The improved workspace -- to be unveiled with a ribbon cutting by President Bush and his wife Laura -- features 570 miles of fiber-optic cable and two 45-inch LCD screens to accommodate a press secretary's charts and graphs.
On the rare occasions when the president makes an announcement or holds a news conference there, the backdrop will change to a more formal look. A pair of white columns brings a hint of Williamsburg to the new set.
The makeover was needed to replace 30-year-old air conditioners and outmoded wiring, and will result in a more modern set for White House officials. It also gives reporters one more seat, and more comfortable ones -- taller and an inch wider than before.
The vast renovation "wasn't a luxury," says Deputy Chief of Staff Joseph W. Hagin II, who shepherded it through. "It was driven by necessity. This place was underpowered and inadequate."
Hagin has overseen one of the biggest Bush administration legacy projects: a modernization of White House infrastructure. In addition to the press room, the upgrading has included a souped-up Situation Room and a makeover of the Eisenhower Executive Office building that finally banished the iconic window air-conditioning units.
The White House and White House Correspondents' Association will try to keep the press room more decorous with new attire guidelines and firm suggestions about eating or drinking there.
Ryan and other White House reporters recently got a sneak peek at the $8 million, 11-month makeover, which exiled journalists and part of the White House Press Office staff from the West Wing to a White House conference center just off Lafayette Park last August.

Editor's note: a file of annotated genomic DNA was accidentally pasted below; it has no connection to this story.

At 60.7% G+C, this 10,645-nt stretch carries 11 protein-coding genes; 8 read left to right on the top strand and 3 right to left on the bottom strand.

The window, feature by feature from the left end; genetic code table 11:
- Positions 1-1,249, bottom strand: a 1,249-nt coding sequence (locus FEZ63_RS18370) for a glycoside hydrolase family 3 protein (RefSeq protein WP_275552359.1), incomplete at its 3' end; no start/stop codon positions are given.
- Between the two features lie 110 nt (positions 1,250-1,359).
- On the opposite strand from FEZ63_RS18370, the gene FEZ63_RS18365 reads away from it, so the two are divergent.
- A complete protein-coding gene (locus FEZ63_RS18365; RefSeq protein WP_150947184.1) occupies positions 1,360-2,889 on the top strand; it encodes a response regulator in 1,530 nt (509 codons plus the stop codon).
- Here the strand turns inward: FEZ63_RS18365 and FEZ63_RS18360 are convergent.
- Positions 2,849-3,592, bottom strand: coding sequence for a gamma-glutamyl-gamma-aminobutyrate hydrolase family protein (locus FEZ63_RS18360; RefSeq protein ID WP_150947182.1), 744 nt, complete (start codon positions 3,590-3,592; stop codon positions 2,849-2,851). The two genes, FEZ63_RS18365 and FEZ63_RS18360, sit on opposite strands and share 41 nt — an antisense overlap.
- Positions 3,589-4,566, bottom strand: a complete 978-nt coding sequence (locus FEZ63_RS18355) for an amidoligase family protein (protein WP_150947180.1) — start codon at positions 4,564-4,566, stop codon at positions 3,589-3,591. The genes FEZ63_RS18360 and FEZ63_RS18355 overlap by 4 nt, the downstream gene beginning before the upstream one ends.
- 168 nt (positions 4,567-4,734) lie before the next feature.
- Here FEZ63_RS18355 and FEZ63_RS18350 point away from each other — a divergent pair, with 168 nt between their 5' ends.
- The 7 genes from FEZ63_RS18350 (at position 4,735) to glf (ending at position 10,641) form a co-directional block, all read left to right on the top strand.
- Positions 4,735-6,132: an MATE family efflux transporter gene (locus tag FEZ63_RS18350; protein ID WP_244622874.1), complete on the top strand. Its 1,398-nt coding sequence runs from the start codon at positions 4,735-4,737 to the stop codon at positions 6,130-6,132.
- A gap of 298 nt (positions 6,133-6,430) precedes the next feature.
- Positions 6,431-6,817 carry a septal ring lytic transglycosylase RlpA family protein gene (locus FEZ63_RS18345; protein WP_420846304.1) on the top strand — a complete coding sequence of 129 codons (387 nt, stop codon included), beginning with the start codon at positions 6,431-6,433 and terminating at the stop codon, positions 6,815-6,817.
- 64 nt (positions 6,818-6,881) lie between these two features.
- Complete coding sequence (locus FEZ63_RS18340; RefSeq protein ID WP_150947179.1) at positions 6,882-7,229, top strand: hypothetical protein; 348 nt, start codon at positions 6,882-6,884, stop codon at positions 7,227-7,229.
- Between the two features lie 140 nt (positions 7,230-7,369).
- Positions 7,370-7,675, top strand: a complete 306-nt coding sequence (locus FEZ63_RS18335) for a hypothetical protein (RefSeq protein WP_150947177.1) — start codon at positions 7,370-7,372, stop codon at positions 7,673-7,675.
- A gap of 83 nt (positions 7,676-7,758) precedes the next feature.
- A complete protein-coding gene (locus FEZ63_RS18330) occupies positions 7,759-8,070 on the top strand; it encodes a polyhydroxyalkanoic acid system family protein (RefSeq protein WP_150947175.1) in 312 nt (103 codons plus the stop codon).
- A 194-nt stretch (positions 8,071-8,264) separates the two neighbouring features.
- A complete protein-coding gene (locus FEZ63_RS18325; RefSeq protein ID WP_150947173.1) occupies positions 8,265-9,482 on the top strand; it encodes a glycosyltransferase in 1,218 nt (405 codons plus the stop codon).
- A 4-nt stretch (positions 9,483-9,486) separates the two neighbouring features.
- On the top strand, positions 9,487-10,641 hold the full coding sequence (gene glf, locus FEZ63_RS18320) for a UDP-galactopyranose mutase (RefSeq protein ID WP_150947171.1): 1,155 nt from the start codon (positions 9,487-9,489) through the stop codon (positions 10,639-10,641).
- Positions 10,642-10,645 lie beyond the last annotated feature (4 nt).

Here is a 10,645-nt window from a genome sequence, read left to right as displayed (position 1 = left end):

News organizations paid about $2 million of the $8 million renovation cost. The total, including some money spent on the temporary quarters, went slightly over budget because of unexpected asbestos issues.
"The big change here really is not the cosmetic change," said Hagin, who led the tours. "The big change is the infrastructure."
Workers upgraded wiring, more than doubled the capacity of air conditioners and installed new LED lights which generate less heat and, as Hagin put it, "should make it much more pleasant during the long, hot briefings."
The podium, which was once separated from the old White House swimming pool only by a wooden platform, now rests on a steel superstructure over poured concrete and metal.
The ballistic glass at the front of the room -- long a regular stop on White House tours -- remains, as does a hatch that allows visitors to peek into the old swimming pool. President Richard Nixon, of all people, considered the pool underutilized and had it converted into the press briefing room in 1970.
Appropriately enough, the Tony Snows of the last several administrations have stood atop what used to be the pool's deep end. You can still walk up to the shallow end but have to duck to keep from hitting your head.
"The pool was left largely intact for historic preservation reasons," Hagin said. Its green tiles are still visible, and many reporters and aides have signed them over the years.